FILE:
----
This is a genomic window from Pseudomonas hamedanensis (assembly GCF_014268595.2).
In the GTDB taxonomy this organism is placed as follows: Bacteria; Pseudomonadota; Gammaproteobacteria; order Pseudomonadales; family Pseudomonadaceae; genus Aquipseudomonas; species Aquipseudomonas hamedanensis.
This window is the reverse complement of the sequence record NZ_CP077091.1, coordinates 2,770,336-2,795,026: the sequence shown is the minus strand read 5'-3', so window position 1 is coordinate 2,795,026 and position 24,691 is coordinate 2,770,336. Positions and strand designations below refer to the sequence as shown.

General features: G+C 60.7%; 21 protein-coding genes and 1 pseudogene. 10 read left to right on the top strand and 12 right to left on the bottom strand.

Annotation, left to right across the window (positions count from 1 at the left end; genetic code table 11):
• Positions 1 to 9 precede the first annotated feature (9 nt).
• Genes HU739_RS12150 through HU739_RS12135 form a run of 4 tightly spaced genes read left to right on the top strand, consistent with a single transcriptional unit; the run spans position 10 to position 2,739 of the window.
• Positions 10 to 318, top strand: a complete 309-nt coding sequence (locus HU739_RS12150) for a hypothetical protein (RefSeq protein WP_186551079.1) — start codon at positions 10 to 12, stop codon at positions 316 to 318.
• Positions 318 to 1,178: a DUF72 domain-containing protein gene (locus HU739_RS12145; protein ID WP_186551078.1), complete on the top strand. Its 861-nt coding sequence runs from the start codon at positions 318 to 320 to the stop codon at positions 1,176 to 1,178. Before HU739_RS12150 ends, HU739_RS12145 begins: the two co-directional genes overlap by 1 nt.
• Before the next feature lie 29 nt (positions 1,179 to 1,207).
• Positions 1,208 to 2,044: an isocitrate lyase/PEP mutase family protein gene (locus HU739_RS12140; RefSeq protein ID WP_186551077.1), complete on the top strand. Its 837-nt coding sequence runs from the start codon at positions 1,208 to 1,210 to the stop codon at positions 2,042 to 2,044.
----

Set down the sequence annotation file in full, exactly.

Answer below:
This is a genomic window from Pseudomonas hamedanensis (assembly GCF_014268595.2).
In the GTDB taxonomy this organism is placed as follows: Bacteria; Pseudomonadota; Gammaproteobacteria; order Pseudomonadales; family Pseudomonadaceae; genus Aquipseudomonas; species Aquipseudomonas hamedanensis.
This window is the reverse complement of the sequence record NZ_CP077091.1, coordinates 2,770,336-2,795,026: the sequence shown is the minus strand read 5'-3', so window position 1 is coordinate 2,795,026 and position 24,691 is coordinate 2,770,336. Positions and strand designations below refer to the sequence as shown.

General features: G+C 60.7%; 21 protein-coding genes and 1 pseudogene. 10 read left to right on the top strand and 12 right to left on the bottom strand.

Annotation, left to right across the window (positions count from 1 at the left end; genetic code table 11):
• Positions 1 to 9 precede the first annotated feature (9 nt).
• Genes HU739_RS12150 through HU739_RS12135 form a run of 4 tightly spaced genes read left to right on the top strand, consistent with a single transcriptional unit; the run spans position 10 to position 2,739 of the window.
• Positions 10 to 318, top strand: a complete 309-nt coding sequence (locus HU739_RS12150) for a hypothetical protein (RefSeq protein WP_186551079.1) — start codon at positions 10 to 12, stop codon at positions 316 to 318.
• Positions 318 to 1,178: a DUF72 domain-containing protein gene (locus HU739_RS12145; protein ID WP_186551078.1), complete on the top strand. Its 861-nt coding sequence runs from the start codon at positions 318 to 320 to the stop codon at positions 1,176 to 1,178. Before HU739_RS12150 ends, HU739_RS12145 begins: the two co-directional genes overlap by 1 nt.
• Before the next feature lie 29 nt (positions 1,179 to 1,207).
• Positions 1,208 to 2,044: an isocitrate lyase/PEP mutase family protein gene (locus HU739_RS12140; RefSeq protein ID WP_186551077.1), complete on the top strand. Its 837-nt coding sequence runs from the start codon at positions 1,208 to 1,210 to the stop codon at positions 2,042 to 2,044.